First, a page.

Circumscription Theory: A Clarification, Amplification, and Reformulation by Robert L. Carneiro

Circumscription Theory: A Clarification, Amplification, and  Reformulation by Robert L. Carneiro
Author: Carmack, Robert M.
Journal: Social Evolution & History. Volume 11, Number 2 / September 2012

This is possibly the best overall review of the processes by which tribal peoples developed chiefdoms, which later gave rise to early states. This is not surprising given the central role played by Robert L. Carneiro in generating some of the earliest and most substantial studies of this historically crucial socio-cultural process.

Carneiro begins by providing a summary of his and other theories on the origin of chiefdoms and states, and goes on basically to support his previous positions and similar versions described by numerous other scholars. For this reason, the essay provides a useful review of sociocultural developments leading up to the earliest as well as the later state formation process. For those scholars not well versed in this literature and argument, the essay will be highly educational and enlightening.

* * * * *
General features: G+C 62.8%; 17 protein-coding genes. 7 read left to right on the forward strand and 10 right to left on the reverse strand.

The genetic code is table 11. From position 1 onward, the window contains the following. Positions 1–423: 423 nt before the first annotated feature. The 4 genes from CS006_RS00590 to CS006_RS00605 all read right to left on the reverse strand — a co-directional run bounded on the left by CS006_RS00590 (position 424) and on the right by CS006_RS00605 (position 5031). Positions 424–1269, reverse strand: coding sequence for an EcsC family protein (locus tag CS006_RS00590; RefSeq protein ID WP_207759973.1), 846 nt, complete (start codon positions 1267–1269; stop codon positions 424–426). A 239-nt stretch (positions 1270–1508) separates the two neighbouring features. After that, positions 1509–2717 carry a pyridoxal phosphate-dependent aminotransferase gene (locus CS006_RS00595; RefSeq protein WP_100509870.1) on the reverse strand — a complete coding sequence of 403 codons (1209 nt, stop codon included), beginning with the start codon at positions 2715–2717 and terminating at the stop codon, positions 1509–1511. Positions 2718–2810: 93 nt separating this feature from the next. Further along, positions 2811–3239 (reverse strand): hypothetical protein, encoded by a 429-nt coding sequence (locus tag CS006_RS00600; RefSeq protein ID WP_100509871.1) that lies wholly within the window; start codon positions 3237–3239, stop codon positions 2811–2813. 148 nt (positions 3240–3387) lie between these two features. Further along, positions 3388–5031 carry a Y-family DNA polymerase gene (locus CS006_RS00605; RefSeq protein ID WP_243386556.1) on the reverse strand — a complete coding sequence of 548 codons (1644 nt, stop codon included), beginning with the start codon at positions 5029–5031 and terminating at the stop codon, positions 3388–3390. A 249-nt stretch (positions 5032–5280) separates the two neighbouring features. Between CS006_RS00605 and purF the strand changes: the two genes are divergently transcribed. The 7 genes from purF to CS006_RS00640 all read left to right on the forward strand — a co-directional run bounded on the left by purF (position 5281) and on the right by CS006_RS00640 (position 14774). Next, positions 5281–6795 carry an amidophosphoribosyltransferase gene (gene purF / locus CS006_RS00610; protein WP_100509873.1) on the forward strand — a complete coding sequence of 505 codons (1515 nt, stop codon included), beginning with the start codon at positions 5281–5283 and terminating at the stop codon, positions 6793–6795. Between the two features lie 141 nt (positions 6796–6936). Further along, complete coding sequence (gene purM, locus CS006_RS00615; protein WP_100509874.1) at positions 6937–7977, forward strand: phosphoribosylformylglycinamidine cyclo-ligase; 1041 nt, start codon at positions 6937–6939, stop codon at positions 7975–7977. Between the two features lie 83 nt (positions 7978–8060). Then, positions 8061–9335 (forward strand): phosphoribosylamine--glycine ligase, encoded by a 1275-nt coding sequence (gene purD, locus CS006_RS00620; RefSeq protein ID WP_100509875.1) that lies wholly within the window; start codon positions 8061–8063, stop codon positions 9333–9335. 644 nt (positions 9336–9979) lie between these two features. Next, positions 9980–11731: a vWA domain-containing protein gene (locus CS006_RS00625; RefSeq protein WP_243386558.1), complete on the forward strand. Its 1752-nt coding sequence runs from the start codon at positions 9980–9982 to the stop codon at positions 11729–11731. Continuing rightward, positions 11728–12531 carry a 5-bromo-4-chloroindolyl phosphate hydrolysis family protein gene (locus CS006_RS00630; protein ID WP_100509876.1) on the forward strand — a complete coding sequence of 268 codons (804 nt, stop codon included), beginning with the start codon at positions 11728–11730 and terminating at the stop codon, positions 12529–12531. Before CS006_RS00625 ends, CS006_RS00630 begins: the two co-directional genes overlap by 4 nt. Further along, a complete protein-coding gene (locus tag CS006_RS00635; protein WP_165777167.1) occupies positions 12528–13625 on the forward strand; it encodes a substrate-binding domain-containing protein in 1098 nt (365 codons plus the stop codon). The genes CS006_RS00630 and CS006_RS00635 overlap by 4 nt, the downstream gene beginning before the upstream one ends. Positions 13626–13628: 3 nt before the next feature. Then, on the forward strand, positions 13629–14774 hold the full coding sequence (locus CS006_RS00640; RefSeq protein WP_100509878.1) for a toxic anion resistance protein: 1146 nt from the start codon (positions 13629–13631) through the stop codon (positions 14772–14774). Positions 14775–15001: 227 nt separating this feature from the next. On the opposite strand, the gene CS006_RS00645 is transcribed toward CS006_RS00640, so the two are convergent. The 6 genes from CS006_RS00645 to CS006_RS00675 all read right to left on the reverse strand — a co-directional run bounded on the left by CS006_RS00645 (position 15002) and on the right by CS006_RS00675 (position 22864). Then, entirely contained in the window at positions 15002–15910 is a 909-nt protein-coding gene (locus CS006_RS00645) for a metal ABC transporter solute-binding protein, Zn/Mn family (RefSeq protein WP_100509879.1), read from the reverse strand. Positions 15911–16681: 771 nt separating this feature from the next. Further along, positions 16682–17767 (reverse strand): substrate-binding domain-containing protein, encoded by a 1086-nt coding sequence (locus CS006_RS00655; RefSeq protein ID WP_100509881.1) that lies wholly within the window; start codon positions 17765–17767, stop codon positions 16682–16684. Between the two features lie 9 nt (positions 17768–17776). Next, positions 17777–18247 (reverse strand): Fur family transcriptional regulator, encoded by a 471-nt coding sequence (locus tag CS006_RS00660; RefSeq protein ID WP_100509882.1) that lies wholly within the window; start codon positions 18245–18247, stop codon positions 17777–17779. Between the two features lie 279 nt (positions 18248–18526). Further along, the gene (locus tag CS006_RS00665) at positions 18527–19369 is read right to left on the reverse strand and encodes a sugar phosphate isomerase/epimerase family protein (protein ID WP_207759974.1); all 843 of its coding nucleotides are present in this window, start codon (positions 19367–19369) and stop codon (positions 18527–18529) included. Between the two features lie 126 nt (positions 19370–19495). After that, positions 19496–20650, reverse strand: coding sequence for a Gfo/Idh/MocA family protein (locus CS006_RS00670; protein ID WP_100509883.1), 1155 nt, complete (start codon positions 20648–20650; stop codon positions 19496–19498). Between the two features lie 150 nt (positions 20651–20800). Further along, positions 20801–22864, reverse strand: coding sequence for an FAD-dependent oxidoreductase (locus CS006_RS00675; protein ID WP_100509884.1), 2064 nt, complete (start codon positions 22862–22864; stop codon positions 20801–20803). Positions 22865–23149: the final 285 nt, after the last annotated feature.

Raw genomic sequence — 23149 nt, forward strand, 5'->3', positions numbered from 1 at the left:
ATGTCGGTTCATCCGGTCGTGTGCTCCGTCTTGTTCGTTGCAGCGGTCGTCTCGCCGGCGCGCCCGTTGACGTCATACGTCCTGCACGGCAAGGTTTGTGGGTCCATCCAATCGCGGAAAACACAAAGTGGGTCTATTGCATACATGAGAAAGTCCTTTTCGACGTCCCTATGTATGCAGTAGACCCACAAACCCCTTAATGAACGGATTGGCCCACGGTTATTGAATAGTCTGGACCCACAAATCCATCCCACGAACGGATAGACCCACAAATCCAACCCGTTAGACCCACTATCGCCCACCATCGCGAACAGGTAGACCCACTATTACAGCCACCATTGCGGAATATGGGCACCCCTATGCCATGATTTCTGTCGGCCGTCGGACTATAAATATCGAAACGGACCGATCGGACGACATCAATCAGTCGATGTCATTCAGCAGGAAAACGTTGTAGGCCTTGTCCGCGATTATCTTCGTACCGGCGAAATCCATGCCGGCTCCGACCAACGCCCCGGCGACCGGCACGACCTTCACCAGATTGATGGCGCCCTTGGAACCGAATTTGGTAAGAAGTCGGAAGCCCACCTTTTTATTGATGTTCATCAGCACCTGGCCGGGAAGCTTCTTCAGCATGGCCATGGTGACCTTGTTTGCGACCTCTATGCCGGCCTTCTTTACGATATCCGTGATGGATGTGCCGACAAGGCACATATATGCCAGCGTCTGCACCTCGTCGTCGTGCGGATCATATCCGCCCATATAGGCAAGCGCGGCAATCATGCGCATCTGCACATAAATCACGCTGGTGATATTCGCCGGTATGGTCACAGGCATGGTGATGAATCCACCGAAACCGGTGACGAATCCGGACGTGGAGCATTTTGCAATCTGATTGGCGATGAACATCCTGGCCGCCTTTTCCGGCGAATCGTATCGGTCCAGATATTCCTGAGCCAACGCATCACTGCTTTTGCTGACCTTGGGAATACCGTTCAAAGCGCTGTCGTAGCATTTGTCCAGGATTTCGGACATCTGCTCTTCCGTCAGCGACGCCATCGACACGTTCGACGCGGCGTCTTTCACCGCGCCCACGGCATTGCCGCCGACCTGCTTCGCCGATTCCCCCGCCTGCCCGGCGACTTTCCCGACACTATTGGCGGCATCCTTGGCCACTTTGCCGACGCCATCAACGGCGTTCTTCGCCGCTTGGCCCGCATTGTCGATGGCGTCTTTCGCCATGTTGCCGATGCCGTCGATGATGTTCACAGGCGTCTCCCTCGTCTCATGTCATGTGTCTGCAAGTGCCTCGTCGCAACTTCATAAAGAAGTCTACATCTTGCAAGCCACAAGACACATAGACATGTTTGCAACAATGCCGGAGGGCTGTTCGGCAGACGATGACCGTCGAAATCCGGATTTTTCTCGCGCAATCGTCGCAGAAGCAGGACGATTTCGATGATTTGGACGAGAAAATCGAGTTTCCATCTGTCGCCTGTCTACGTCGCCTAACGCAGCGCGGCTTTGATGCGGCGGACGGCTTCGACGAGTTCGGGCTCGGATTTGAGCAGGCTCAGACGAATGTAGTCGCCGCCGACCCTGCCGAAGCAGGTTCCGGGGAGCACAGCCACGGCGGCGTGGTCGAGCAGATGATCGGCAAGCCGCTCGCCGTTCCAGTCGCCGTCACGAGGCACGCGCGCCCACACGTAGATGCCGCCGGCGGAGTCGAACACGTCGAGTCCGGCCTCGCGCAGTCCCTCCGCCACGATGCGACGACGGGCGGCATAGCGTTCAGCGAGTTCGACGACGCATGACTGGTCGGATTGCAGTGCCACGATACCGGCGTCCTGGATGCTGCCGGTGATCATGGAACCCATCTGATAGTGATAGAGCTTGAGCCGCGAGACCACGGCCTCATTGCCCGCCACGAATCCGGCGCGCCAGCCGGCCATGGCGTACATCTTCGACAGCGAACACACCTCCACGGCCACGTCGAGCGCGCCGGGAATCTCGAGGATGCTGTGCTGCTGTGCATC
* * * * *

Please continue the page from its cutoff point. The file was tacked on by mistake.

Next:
The core of the essay, however, is Carneiro's attempt to bolster his claim that chiefdoms and later states emerged within circumscribed settings created by reduced physical space, unusually important lakes and rivers, highly valued natural resources, etc. He continues to argue that in addition to natural features, population crowding and especially warfare were always factors that incited the process of centralizing authority. He especially emphasizes the role of warfare in the centralization of the political structure, even though he argues that no single factor can account for the widespread process of chiefdom formation.

The essay is uniquely valuable for the numerous case studies describing the process of chiefdom and state formation. None of his case studies is presented in detail, but all of them seem particularly relevant and their diversity supports his thesis that the process is complex but nevertheless based on diverse forms of circumscription.

My only reservation with respect to his analysis and summary is the little attention given to cultural factors, especially those of a religious nature. The pervasiveness of religious thinking in the tribal world was so pervasive that it seems inconceivable it would not have been a highly significant factor in the coalescence of the earliest chiefdoms and states. Most of the classic cases of chiefdoms and early states point to the extremely close relationships between centralizing authorities and their religious beliefs and unifying claims. This factor is mentioned by Carneiro, but it receives limited attention compared to ecological and economic factors.